Bird Watching

My earliest memories of bird watching are during visits to my great-grandma’s house throughout my childhood and even into my teens up until she died. My mom and I visited her a couple of times a month, and I can still picture her standing at her kitchen sinking watching the birds on the feeder outside.

When my husband and I moved into our cabin in the woods, I never guessed I would not just revisit these memories but also make them into a connection with the natural world around me. I could not help but notice the abundant wildlife surrounding our new home, especially the many different types of birds. Gradually, what seemed only to me an old person’s hobby became a growing interest. Four years and four birdfeeders later, I am a self-professed birdwatcher. I have found 50 birds in my bird book (a goal on my 50×50 list), and I enjoy learning about their habits and watching their social lives.

Why was I drawn to bird watching when we moved? Why am I still drawn to it? Partially, it’s my habitat and exposure to them. There are just more birds around me more ever before. In other words, where I placed myself affected my habits.

Into the Woods

It’s also largely because of my deliberate choice to simplify my life. This choice has led to a host of benefits, not the least of which is an increased appreciate for the natural world. In that, I have discovered that not only is God increasingly visible in nature the more time I spend in it, but I’m also increasingly drawn to the natural world to be able to see him more clearly.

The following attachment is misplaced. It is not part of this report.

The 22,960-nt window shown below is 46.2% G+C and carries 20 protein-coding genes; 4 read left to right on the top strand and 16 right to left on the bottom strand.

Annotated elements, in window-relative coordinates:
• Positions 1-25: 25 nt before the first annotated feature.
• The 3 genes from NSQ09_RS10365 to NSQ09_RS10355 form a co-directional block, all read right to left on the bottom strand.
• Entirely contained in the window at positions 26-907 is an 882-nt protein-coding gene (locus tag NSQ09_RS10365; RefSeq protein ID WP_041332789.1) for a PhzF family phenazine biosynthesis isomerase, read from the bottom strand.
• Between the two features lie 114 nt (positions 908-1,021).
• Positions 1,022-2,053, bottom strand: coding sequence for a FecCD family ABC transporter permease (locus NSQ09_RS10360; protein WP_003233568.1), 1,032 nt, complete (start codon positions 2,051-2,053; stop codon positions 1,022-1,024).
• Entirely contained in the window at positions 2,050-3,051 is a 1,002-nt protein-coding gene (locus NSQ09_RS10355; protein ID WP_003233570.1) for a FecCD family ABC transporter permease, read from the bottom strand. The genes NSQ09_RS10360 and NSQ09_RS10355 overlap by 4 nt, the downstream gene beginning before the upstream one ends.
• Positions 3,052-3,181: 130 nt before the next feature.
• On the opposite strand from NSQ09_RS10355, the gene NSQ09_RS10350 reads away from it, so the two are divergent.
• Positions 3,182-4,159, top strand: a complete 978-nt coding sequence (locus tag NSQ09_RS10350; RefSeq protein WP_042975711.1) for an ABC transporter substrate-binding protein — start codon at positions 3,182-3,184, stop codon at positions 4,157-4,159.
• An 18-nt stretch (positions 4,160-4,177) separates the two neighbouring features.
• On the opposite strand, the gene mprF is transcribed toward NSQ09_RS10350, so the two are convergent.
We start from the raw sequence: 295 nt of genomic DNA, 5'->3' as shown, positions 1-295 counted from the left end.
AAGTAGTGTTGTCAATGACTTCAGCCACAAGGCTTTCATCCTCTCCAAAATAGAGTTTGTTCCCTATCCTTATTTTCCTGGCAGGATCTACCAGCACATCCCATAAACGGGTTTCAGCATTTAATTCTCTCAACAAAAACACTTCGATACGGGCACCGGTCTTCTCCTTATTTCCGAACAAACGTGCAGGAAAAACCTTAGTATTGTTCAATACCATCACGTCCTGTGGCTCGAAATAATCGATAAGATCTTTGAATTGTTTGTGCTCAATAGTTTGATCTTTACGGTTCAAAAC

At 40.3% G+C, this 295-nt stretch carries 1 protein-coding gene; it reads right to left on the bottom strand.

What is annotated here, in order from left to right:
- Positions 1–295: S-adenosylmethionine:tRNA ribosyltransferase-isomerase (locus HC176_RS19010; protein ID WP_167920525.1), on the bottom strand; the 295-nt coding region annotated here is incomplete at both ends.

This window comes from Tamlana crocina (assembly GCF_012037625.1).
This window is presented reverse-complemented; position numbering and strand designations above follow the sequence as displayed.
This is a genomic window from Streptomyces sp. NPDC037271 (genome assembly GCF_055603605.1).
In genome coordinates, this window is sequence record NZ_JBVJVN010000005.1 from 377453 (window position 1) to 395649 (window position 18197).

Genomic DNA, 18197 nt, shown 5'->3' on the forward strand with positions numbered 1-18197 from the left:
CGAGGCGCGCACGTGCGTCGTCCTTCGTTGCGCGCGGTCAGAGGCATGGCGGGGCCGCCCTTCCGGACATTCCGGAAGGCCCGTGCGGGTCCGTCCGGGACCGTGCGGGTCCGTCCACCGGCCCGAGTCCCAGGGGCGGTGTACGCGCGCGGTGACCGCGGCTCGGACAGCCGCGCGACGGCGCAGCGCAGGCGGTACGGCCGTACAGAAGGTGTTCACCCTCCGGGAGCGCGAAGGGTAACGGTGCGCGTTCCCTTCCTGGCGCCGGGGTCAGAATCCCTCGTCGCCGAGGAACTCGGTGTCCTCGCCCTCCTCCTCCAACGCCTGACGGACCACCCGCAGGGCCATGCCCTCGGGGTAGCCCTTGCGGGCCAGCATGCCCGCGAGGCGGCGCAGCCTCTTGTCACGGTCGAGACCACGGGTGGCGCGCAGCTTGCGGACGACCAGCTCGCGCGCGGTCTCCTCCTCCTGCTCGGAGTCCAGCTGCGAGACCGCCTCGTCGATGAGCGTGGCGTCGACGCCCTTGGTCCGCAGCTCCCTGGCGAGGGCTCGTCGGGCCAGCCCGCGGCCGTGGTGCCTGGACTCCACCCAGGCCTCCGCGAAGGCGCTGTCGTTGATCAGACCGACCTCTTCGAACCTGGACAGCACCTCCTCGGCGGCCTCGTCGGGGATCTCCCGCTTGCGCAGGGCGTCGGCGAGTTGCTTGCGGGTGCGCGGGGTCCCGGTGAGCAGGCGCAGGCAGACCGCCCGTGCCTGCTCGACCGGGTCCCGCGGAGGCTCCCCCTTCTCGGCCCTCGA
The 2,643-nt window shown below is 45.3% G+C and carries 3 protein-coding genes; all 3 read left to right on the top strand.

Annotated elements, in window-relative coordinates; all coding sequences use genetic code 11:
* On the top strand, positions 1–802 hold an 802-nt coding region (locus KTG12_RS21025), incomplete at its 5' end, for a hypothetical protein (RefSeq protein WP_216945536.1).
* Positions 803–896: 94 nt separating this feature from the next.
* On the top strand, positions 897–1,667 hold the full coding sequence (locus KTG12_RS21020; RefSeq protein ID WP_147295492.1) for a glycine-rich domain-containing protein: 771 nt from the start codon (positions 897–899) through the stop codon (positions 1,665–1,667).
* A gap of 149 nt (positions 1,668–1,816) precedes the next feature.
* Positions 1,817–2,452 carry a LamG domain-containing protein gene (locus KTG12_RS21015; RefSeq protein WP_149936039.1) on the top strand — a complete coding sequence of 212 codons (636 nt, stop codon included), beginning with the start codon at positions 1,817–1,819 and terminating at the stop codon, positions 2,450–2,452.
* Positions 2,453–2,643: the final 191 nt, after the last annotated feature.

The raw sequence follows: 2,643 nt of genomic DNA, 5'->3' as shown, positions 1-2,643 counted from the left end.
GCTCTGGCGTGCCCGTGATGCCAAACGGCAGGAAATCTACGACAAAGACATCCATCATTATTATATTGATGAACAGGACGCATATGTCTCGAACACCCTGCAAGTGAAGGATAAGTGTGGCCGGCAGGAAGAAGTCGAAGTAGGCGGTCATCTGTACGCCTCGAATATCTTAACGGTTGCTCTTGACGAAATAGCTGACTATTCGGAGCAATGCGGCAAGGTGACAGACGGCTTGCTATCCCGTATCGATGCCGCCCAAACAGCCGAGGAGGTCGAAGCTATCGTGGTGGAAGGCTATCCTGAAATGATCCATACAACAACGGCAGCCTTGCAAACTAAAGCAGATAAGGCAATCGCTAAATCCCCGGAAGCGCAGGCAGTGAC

Elijah fled into the wilderness by himself (1 Kings 19). John the Baptist lived there (Matthew 3). Even more significantly, Jesus spent time there as well (Matthew 4:1-11). Following these examples, I better understand the famous words of John Muir now gracing t-shirts, coffee cups, and more.

“Into the woods I go to lose myself and find my soul.”

The wilderness is a place where one can find himself and lose himself at the same time. I may not live in a wilderness, but the woods surrounding my home certainly give me a protected place to cry out to Jesus and develop strength and wisdom to preach the Gospel. Everyone needs a safe place like this — a wilderness where they can explore God without interruption — to search and then find themselves in Christ through connection to his creation.